Clearance mechanisms and opportunities for targeting The network of blood and lymphatic vessels investing the body provides natural routes for the distribution of nutrients, clearing of unwanted materials, and delivery of therapeutic agents. Superficially, however, this network appears to provide little in the way of obvious controlled and specific access to tissues, and the science of these processes has been scant. Regardless of these limitations, nanoparticulate systems provide possibilities for access to cell populations and body compartments. When injected intravenously, particles are cleared rapidly from the circulation and predominantly by the liver (Kupffer cells) and the spleen (marginal zone and red pulp) macrophages (24) . This site-specific, but passive, mode of clearance is a facet of the immune cells’ primary scavenging role for particulate invaders and self-effete products. Opsonization, which is surface deposition of blood opsonic factors such as fibronectin, immunoglobulins, and complement proteins, often aid particle recognition by these macrophages (24) . However, size and surface characteristics of nanoparticles both play an important role in the blood opsonization processes and clearance kinetics (24 , 47 , 48) . Larger particles (200 nm and above) are more efficient at activating the human complement system and are hence cleared faster from the blood by Kupffer cells than their smaller counterparts. This is a reflection of geometric factors and surface dynamics on the initial assembly of proteins involved in complement activation (24 , 48) . The binding of blood proteins and opsonins to nanoparticles differ considerably in amount and in pattern depending on surface properties such as the presence and type of functional groups and surface charge density (24 , 47 , 48) . Thus, differential opsonization may account for differences in clearance rates and macrophage sequestration of nanoparticles. This is particularly important with the view that macrophages are heterogeneous with respect to phenotype and physiological function, even within the same tissue. Hence, a particular population of phagocytes may employ one predominant recognition mechanism. The dynamic process of protein adsorption together with deposition of a variety of opsonic factors onto the surface of nanoparticles may indicate an arrangement based on a recognition hierarchy, or cooperativity, among macrophage receptors for clearance. For example, a specific macrophage receptor might recognize the earliest changes associated with a particle surface in the blood, whereas other receptors might recognize particles at a later stage thus ensuring complete removal from the circulation. These issues have not received detailed attention but their understanding could potentially open strategies for design and surface manipulation of nanosystems that target selective macrophage subpopulations. Small particle size also means large surface area. This may pose problems in terms of aggregation of primary nanoparticles in the biological environment, which subsequently determines the effective particle size and hence clearance kinetics. Indeed, dendrimers and QDs are well known to flocculate in biological media. Another case is interaction between certain lipid-based nanosystems and lipoproteins leading to dramatic size changes. For instance, some hydrophobic components of Cremophor EL micelles incorporate rapidly into HDL and LDL leaving the remaining components to form large lipid structures in plasma that assembles C3 convertases (49) . Thus, inherent in nanoparticle design is surface manipulation and engineering. Indeed, precision surface engineering with synthetic polymers can resolve aggregation and afford control over nanoparticle interaction and fate with biological systems. For example, polydentate phosphine coating or surface modification with various hydrophilic polymers renders QDs soluble, disperse, and stable in serum (17 18 19 , 50) . There are numerous examples in the literature where the surface of nanocarriers is carefully assembled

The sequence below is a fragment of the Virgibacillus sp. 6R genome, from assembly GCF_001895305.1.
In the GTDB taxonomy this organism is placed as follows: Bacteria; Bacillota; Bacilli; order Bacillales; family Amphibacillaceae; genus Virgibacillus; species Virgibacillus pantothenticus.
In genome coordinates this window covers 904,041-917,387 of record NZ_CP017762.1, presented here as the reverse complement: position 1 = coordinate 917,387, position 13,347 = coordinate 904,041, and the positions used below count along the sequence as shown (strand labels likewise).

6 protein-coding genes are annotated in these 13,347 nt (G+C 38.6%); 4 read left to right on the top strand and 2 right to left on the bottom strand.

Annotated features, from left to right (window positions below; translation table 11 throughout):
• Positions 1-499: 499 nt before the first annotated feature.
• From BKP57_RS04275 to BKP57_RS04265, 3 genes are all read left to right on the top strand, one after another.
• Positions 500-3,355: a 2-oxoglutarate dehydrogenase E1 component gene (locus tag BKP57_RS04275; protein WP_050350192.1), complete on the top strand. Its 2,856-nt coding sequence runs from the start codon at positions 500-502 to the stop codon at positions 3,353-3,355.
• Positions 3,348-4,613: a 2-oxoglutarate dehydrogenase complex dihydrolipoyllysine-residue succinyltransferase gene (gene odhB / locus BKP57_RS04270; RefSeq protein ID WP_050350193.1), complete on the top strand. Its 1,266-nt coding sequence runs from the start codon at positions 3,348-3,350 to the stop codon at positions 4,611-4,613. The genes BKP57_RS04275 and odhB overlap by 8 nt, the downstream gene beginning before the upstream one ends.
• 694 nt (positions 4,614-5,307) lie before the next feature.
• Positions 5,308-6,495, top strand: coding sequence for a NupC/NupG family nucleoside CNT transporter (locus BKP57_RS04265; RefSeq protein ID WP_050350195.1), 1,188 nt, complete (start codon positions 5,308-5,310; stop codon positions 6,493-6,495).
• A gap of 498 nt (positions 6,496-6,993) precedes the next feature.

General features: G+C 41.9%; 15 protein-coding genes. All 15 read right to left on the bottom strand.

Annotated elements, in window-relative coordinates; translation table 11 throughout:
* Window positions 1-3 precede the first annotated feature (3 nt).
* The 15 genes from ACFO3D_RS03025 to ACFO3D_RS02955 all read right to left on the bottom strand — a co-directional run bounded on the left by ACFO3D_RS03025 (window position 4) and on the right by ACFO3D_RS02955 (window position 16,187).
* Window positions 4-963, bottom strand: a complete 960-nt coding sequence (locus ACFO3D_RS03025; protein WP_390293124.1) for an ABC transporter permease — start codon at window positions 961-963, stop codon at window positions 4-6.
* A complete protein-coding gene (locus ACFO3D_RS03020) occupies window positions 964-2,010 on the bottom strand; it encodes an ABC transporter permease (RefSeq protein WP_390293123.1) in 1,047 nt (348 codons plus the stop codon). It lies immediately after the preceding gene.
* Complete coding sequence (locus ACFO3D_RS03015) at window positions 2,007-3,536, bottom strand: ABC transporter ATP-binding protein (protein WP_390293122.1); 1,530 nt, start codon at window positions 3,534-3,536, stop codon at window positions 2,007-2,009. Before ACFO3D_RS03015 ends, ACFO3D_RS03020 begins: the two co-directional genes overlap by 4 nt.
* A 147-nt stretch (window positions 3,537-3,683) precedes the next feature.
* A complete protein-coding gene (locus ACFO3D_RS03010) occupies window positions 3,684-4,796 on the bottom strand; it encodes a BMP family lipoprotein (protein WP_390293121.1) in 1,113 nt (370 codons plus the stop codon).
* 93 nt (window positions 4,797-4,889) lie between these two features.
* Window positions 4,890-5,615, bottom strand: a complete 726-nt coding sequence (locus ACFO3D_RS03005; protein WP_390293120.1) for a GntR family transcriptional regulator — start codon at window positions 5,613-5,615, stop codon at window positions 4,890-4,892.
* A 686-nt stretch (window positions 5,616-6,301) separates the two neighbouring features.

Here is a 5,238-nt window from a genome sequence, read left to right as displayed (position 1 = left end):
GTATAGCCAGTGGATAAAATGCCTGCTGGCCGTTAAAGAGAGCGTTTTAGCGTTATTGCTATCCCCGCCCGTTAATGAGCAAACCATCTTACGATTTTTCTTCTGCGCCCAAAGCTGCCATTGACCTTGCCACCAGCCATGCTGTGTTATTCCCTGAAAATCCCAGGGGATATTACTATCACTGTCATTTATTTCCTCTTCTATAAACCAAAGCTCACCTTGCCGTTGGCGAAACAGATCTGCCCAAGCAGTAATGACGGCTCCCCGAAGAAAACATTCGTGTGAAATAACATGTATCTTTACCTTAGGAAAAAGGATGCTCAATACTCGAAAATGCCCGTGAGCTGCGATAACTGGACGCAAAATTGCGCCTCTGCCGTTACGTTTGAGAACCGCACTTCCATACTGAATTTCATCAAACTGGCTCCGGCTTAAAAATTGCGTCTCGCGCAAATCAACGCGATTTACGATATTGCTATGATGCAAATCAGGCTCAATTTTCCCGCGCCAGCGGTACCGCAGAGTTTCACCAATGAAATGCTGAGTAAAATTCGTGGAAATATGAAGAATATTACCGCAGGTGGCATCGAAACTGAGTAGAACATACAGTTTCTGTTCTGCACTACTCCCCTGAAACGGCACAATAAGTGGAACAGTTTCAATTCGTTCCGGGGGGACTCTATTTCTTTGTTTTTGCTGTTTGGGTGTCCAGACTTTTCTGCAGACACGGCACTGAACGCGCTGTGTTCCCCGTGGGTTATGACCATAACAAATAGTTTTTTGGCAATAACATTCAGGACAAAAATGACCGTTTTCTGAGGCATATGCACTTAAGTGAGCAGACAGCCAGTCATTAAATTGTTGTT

with projected "macromolecular hairs" made from poly(ethyleneglycol) or other related polymers (24) . This strategy suppresses macrophage recognition by an array of complex mechanisms, which collectively achieve reduced protein adsorption and surface opsonization. Here, the efficiency of the process is dependent on polymer type, their surface stability, reactivity, and physics (e.g., surface density and conformation) (24 , 51 , 52) . Indeed, this stealth-like behavior is similar to strategies developed by pathogenic microorganisms to fend off immune detection. Suppression of opsonization events is an important first step in enhancing passive retention of nanoparticles at sites and compartments other than macrophages in contact with the blood, and simply is a reflection of long circulatory profile of such surface-manipulated nanoparticles. In this instance, particle escape from the vasculature is normally restricted to sites where the capillaries have open fenestration, as in the sinus endothelium of the liver, or when the integrity of the endothelial barrier is perturbed by inflammatory processes or by tumor growth; the latter is the result of dysregulated angiogenesis (24 , 53 , 54) . In liver, the size of fenestrae in the sinus endothelium can be as large as 150 nm; in tumor capillaries they vary greatly but rarely exceed 300 nm. Prolonged circulation properties are ideal for slow or controlled release of therapeutic agents in the blood to treat vascular disorders. Long circulating particles may have application in vascular imaging too (e.g., detection of vascular bleeding or abnormalities) or even act as artificial nanoscale red blood cells. But surface engineering is not the only way for keeping nanoparticles away from the macrophages. Recent advances in synthetic polymer chemistry afford precise control over the architecture and polydispersity of polymers, polymer-conjugates, and block copolymers. Some of these novel materials can form sterically stabilized nanoscale self-assembling structures with macrophage-evading properties (28 , 29) . If confinement to the vascular system is necessary, then splenic filtration processes must be borne in mind. Splenic filtration at interendothelial cell slits is predominant. This is particularly true for rigid or nondeformable particles whose size exceeds the width of the cell slits (200–250 nm) (24) . Otherwise, opportunities are there for gaining efficient access to splenic red-pulp compartments with nanoparticles (Fig. 1 ).